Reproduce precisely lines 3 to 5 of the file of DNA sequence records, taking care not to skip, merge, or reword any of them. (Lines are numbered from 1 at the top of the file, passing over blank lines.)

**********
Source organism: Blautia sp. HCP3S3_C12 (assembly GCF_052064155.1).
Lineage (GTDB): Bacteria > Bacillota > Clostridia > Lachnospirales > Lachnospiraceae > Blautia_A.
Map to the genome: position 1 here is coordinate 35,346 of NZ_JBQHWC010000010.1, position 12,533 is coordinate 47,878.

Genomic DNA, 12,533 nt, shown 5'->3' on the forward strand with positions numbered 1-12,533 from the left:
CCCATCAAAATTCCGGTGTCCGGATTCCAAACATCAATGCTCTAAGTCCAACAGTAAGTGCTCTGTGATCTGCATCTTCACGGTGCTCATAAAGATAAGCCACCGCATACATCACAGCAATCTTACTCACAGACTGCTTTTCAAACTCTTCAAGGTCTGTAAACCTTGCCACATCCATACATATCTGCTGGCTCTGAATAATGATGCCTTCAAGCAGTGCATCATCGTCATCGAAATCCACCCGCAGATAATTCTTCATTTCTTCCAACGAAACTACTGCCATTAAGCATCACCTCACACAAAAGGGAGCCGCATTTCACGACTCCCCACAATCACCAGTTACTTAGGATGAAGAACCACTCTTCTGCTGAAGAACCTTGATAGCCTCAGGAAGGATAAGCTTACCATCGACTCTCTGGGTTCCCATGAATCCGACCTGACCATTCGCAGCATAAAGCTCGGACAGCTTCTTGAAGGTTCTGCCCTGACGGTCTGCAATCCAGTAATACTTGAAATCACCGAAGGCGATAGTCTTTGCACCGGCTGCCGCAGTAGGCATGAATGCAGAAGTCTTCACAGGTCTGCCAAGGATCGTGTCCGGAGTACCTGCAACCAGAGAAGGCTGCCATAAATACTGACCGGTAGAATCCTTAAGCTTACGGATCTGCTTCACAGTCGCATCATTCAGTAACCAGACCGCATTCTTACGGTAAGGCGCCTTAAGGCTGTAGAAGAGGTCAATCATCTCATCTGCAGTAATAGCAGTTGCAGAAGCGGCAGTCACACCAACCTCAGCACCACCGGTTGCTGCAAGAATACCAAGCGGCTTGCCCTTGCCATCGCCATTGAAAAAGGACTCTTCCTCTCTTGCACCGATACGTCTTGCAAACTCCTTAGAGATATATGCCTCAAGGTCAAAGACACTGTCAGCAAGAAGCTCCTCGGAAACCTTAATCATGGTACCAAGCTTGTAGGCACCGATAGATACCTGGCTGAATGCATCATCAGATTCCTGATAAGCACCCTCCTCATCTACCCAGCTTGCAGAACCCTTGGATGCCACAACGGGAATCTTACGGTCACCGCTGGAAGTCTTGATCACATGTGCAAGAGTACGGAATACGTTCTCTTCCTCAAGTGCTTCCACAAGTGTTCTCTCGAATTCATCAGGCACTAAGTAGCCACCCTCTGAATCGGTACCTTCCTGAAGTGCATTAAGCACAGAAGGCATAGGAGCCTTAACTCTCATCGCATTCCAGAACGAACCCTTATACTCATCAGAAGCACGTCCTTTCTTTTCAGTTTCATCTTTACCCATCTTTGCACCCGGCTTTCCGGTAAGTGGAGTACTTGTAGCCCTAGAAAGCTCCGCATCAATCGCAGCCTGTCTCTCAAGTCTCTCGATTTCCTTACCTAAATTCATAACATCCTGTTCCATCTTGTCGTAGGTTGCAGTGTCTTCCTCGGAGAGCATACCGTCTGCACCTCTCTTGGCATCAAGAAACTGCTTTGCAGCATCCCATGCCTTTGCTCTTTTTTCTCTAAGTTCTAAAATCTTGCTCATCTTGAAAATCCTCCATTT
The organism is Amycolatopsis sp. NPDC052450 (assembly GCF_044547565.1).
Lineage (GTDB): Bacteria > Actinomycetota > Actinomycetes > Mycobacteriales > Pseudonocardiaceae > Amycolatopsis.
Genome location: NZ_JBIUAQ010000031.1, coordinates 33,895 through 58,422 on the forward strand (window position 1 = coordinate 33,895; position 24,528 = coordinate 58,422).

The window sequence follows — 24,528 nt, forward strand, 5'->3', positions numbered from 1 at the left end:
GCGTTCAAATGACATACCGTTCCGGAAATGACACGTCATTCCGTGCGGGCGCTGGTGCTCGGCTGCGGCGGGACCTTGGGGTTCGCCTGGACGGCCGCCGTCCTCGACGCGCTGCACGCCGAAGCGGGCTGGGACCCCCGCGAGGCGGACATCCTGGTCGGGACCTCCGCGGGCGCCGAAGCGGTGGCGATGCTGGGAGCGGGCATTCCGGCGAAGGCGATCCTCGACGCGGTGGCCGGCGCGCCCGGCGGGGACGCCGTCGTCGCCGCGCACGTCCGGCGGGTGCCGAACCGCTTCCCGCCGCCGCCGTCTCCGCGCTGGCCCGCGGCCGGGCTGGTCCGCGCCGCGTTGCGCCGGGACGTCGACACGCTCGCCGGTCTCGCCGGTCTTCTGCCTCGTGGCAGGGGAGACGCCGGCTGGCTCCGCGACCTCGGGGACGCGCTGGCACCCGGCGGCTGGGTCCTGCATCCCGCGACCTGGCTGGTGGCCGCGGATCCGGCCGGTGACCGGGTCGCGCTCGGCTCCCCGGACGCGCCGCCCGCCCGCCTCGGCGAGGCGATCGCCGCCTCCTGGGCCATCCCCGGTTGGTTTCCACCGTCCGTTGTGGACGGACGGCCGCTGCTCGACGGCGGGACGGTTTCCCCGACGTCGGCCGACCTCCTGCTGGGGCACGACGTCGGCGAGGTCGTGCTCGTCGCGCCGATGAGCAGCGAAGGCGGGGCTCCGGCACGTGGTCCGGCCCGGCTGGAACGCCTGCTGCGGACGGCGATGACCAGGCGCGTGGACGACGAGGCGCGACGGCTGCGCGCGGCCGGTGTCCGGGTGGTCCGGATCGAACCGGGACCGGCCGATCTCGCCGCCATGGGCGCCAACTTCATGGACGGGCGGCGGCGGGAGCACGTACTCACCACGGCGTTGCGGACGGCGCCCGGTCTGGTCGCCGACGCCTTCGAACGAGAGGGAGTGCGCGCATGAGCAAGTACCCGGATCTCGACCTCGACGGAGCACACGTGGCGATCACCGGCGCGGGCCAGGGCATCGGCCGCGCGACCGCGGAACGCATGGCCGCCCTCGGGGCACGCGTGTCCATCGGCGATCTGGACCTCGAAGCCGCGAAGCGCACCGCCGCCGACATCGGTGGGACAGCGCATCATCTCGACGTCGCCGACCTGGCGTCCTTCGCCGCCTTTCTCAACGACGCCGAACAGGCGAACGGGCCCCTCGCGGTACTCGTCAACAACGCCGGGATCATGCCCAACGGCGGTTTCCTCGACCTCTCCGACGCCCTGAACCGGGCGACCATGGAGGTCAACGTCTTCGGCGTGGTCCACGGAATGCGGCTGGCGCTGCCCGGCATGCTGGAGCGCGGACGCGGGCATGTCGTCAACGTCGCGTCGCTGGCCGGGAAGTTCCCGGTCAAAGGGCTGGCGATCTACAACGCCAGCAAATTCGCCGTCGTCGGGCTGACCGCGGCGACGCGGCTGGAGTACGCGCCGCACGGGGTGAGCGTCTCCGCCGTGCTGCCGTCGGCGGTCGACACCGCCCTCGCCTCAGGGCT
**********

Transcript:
Map to the genome: position 1 here is coordinate 35,346 of NZ_JBQHWC010000010.1, position 12,533 is coordinate 47,878.

Genomic DNA, 12,533 nt, shown 5'->3' on the forward strand with positions numbered 1-12,533 from the left:
CCCATCAAAATTCCGGTGTCCGGATTCCAAACATCAATGCTCTAAGTCCAACAGTAAGTGCTCTGTGATCTGCATCTTCACGGTGCTCATAAAGATAAGCCACCGCATACATCACAGCAATCTTACTCACAGACTGCTTTTCAAACTCTTCAAGGTCTGTAAACCTTGCCACATCCATACATATCTGCTGGCTCTGAATAATGATGCCTTCAAGCAGTGCATCATCGTCATCGAAATCCACCCGCAGATAATTCTTCATTTCTTCCAACGAAACTACTGCCATTAAGCATCACCTCACACAAAAGGGAGCCGCATTTCACGACTCCCCACAATCACCAGTTACTTAGGATGAAGAACCACTCTTCTGCTGAAGAACCTTGATAGCCTCAGGAAGGATAAGCTTACCATCGACTCTCTGGGTTCCCATGAATCCGACCTGACCATTCGCAGCATAAAGCTCGGACAGCTTCTTGAAGGTTCTGCCCTGACGGTCTGCAATCCAGTAATACTTGAAATCACCGAAGGCGATAGTCTTTGCACCGGCTGCCGCAGTAGGCATGAATGCAGAAGTCTTCACAGGTCTGCCAAGGATCGTGTCCGGAGTACCTGCAACCAGAGAAGGCTGCCATAAATACTGACCGGTAGAATCCTTAAGCTTACGGATCTGCTTCACAGTCGCATCATTCAGTAACCAGACCGCATTCTTACGGTAAGGCGCCTTAAGGCTGTAGAAGAGGTCAATCATCTCATCTGCAGTAATAGCAGTTGCAGAAGCGGCAGTCACACCAACCTCAGCACCACCGGTTGCTGCAAGAATACCAAGCGGCTTGCCCTTGCCATCGCCATTGAAAAAGGACTCTTCCTCTCTTGCACCGATACGTCTTGCAAACTCCTTAGAGATATATGCCTCAAGGTCAAAGACACTGTCAGCAAGAAGCTCCTCGGAAACCTTAATCATGGTACCAAGCTTGTAGGCACCGATAGATACCTGGCTGAATGCATCATCAGATTCCTGATAAGCACCCTCCTCATCTACCCAGCTTGCAGAACCCTTGGATGCCACAACGGGAATCTTACGGTCACCGCTGGAAGTCTTGATCACATGTGCAAGAGTACGGAATACGTTCTCTTCCTCAAGTGCTTCCACAAGTGTTCTCTCGAATTCATCAGGCACTAAGTAGCCACCCTCTGAATCGGTACCTTCCTGAAGTGCATTAAGCACAGAAGGCATAGGAGCCTTAACTCTCATCGCATTCCAGAACGAACCCTTATACTCATCAGAAGCACGTCCTTTCTTTTCAGTTTCATCTTTACCCATCTTTGCACCCGGCTTTCCGGTAAGTGGAGTACTTGTAGCCCTAGAAAGCTCCGCATCAATCGCAGCCTGTCTCTCAAGTCTCTCGATTTCCTTACCTAAATTCATAACATCCTGTTCCATCTTGTCGTAGGTTGCAGTGTCTTCCTCGGAGAGCATACCGTCTGCACCTCTCTTGGCATCAAGAAACTGCTTTGCAGCATCCCATGCCTTTGCTCTTTTTTCTCTAAGTTCTAAAATCTTGCTCATCTTGAAAATCCTCCATTT